Ken 'Snakehips' Johnson - He was killed in March 1941 in the London Blitz while performing with his band, The West Indian Orchestra. Johnson, came to Britain from Guyana at age fifteen and was on his way to changing the British music industry. He was well-established throughout the UK due to his regular appearances on BBC radio and was famous when he died at age 26.
The first public statue of a black woman in England, Bronze Woman was the brainchild of a black woman: Guyanese poet and local resident Cécile Nobrega. Based on and named after her own poem, Bronze Woman took 10 years of planning, fundraising and determination by Nobrega and other groups and individuals who wanted to mark the struggles faced by Afro-Caribbean women, as well as their contribution to society.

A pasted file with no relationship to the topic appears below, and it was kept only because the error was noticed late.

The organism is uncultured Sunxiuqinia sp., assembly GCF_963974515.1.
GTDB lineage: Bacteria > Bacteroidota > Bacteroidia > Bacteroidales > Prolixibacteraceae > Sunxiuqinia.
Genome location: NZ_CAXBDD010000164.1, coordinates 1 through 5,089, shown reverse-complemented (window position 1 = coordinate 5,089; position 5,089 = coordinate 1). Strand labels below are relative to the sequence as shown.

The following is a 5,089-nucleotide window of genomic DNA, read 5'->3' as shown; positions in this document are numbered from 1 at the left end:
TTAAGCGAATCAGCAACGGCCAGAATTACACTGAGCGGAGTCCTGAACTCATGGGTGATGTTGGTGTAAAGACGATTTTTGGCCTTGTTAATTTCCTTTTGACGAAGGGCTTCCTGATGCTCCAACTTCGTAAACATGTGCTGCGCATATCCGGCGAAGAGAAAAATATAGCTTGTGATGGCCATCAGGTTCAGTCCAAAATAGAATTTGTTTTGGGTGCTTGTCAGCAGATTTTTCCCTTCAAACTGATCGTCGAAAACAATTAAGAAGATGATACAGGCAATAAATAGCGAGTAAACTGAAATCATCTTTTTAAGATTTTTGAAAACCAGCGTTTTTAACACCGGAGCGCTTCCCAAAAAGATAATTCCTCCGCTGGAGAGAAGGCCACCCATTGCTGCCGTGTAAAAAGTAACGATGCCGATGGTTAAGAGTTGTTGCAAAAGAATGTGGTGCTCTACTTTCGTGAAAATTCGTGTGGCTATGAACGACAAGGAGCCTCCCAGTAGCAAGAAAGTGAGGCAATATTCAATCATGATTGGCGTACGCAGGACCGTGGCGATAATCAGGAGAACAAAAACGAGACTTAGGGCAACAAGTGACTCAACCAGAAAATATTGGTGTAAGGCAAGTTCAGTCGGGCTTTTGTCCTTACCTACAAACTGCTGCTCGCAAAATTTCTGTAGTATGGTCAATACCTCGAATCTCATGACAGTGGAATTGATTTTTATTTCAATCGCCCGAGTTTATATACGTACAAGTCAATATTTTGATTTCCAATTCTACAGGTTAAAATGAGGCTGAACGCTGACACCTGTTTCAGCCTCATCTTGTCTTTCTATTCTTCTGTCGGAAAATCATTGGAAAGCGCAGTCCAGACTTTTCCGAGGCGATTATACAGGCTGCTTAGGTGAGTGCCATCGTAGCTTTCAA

Cy Grant, musician, author, artist joined the RAF in 1943. Shot down over Holland, he was incarcerated in a German POW camp and escaped to Brussels in 1945. Click for his memorable story… “I came to Britain from Guyana (then British Guiana) in 1941 to join the Royal Air Force. Just one year before, no 'man of colour' would have been allowed to join; but crises change attitudes and... in 1953 I was actually commissioned, becoming one of the very few black Officers in the RAF..."
Novelist, poet and esteemed headteacher Beryl Gilroy passed away in April 2001. But her pioneering story, her numerous novels and children’s books, and her legacy as one of Britain’s first Black headteachers live on.
Rounders.....i was horrible at it so the teacher would put me so far away in the field that i'd sit around picking daisies and examining hedgerows for blackberries....one time i even got forgotten when the game ended and the class left without me.....bastards!